# ultrametric

Any metric $d:X\times X\to\mathbb{R}$ on a set $X$ must satisfy the triangle inequality:

 $(\forall x,y,z)\quad d(x,z)\leq d(x,y)+d(y,z)$

An ultrametric must additionally satisfy a stronger version of the triangle inequality:

 $(\forall x,y,z)\quad d(x,z)\leq\max\{d(x,y),d(y,z)\}$

Here is an example of an ultrametric on a space with 5 points, labelled $a,b,c,d,e$:

 $\begin{array}[]{c|c|c|c|c|c}&a&b&c&d&e\\ \hline a&0&12&4&6&12\\ \hline b&&0&12&12&5\\ \hline c&&&0&6&12\\ \hline d&&&&0&12\\ \hline e&&&&&0\end{array}$

In the table above, an entry $n$ in the for element $x$ and the for element $y$ indicates that $d(x,y)=n$, where $d$ is the ultrametric. By symmetry of the ultrametric ($d(x,y)=d(y,x)$), the above table yields all values of $d(x,y)$ for all $x,y\in\{a,b,c,d,e\}$.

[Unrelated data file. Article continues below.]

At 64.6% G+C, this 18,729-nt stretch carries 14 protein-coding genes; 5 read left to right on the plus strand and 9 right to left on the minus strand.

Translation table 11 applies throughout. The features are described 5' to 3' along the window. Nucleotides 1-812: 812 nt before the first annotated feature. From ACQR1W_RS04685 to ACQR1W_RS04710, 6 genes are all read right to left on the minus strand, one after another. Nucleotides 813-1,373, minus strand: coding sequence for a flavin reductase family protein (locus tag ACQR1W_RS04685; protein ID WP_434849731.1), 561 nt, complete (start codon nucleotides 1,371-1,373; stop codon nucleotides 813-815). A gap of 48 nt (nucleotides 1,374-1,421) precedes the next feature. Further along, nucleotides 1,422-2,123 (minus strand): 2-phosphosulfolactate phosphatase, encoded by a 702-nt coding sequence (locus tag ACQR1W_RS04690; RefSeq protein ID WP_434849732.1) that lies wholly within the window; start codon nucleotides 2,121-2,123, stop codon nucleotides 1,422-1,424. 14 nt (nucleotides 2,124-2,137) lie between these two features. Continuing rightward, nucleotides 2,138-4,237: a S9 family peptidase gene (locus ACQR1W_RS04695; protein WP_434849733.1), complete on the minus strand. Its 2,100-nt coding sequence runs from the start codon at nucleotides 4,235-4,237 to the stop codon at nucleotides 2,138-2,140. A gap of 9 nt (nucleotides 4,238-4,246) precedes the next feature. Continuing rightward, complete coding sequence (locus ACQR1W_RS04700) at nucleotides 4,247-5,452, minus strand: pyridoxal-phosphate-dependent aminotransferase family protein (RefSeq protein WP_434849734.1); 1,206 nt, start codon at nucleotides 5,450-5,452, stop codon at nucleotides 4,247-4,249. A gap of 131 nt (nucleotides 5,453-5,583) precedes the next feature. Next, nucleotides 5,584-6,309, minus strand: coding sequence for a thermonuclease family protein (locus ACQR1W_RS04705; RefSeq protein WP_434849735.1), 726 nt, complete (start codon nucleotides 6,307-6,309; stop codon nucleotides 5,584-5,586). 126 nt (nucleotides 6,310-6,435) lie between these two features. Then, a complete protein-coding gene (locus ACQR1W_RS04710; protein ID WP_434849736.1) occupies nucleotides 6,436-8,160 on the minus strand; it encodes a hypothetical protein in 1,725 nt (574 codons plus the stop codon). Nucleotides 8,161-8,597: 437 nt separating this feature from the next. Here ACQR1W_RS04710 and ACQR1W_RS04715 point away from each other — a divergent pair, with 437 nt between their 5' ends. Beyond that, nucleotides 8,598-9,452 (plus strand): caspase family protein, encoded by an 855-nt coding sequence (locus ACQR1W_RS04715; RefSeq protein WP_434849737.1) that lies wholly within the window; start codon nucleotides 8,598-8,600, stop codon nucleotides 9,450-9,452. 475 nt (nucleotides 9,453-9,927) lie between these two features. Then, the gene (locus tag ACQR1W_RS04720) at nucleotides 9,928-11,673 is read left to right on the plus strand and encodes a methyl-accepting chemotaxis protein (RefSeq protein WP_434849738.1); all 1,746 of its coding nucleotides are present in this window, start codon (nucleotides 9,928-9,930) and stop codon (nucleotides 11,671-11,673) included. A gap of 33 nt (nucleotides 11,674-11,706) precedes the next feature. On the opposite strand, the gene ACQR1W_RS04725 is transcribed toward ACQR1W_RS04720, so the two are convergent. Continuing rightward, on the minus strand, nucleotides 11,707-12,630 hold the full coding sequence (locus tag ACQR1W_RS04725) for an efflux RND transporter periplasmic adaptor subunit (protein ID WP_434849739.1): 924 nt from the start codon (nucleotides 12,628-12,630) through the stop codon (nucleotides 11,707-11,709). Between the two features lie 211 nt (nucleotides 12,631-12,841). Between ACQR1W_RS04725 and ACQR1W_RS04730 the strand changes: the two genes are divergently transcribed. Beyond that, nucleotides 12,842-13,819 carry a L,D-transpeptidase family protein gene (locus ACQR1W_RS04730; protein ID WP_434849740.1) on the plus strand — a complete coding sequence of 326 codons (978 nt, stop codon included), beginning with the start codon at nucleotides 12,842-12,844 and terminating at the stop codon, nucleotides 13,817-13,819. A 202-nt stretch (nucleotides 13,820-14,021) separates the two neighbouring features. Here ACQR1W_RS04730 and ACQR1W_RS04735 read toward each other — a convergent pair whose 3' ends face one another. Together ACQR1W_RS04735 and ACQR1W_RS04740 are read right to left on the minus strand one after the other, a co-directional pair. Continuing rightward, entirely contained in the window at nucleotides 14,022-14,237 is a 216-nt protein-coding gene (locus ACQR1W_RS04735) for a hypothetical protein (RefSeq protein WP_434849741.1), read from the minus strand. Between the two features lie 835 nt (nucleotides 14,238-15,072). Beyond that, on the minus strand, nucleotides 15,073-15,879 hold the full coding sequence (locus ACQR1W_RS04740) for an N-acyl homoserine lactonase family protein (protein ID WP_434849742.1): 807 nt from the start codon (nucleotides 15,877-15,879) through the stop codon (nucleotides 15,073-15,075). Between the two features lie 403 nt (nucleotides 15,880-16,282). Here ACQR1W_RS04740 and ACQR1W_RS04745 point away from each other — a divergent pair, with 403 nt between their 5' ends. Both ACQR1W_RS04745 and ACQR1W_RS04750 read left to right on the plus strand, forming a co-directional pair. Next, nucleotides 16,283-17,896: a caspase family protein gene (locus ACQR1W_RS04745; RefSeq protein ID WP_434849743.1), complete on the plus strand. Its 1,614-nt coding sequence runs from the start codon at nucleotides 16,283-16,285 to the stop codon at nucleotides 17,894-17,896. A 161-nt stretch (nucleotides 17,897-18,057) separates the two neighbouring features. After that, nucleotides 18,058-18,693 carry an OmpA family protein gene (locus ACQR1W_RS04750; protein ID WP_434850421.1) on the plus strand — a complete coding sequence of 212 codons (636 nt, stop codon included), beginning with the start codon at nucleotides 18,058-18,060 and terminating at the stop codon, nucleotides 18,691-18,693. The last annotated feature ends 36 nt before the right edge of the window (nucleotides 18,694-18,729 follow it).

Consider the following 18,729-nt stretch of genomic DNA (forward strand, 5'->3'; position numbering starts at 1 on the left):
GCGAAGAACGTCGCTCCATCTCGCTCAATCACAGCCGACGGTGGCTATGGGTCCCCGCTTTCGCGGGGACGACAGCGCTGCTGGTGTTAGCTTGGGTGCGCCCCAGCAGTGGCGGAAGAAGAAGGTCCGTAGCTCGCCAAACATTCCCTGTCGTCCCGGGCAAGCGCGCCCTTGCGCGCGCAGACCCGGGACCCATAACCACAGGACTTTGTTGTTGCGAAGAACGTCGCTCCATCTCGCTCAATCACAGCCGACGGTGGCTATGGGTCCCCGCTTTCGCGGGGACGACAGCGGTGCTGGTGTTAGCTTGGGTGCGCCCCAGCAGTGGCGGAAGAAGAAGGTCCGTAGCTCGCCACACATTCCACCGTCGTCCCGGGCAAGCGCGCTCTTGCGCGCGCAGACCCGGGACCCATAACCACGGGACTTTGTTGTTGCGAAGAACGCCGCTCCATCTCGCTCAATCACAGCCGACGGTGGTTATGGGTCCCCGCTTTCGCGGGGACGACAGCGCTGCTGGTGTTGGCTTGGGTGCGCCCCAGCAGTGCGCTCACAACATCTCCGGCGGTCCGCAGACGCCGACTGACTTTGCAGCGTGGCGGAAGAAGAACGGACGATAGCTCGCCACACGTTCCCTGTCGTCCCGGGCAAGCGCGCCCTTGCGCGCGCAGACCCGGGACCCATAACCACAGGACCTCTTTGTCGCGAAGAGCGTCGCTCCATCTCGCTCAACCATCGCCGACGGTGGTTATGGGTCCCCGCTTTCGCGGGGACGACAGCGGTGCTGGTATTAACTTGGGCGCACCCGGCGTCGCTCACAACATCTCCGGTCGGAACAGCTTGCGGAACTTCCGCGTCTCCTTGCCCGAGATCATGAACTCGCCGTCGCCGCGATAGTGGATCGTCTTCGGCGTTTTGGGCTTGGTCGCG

The ultrametric condition is equivalent to the ultrametric three point condition:

 $(\forall x,y,z)\quad x,y,z\textrm{ can be renamed such that }d(x,z)\leq d(x,y)% =d(y,z)$

Ultrametrics can be used to model bifurcating hierarchical systems.  The distance between nodes in a weight-balanced binary tree is an ultrametric. Similarly, an ultrametric can be modelled by a weight-balanced binary tree, although the choice of tree is not necessarily unique.  Tree models of ultrametrics are sometimes called ultrametric trees.

The metrics induced by non-Archimedean valuations are ultrametrics.

Title ultrametric Ultrametric 2013-03-22 13:28:28 2013-03-22 13:28:28 Koro (127) Koro (127) 21 Koro (127) Definition msc 54E35 MetricSpace Valuation UltrametricSpace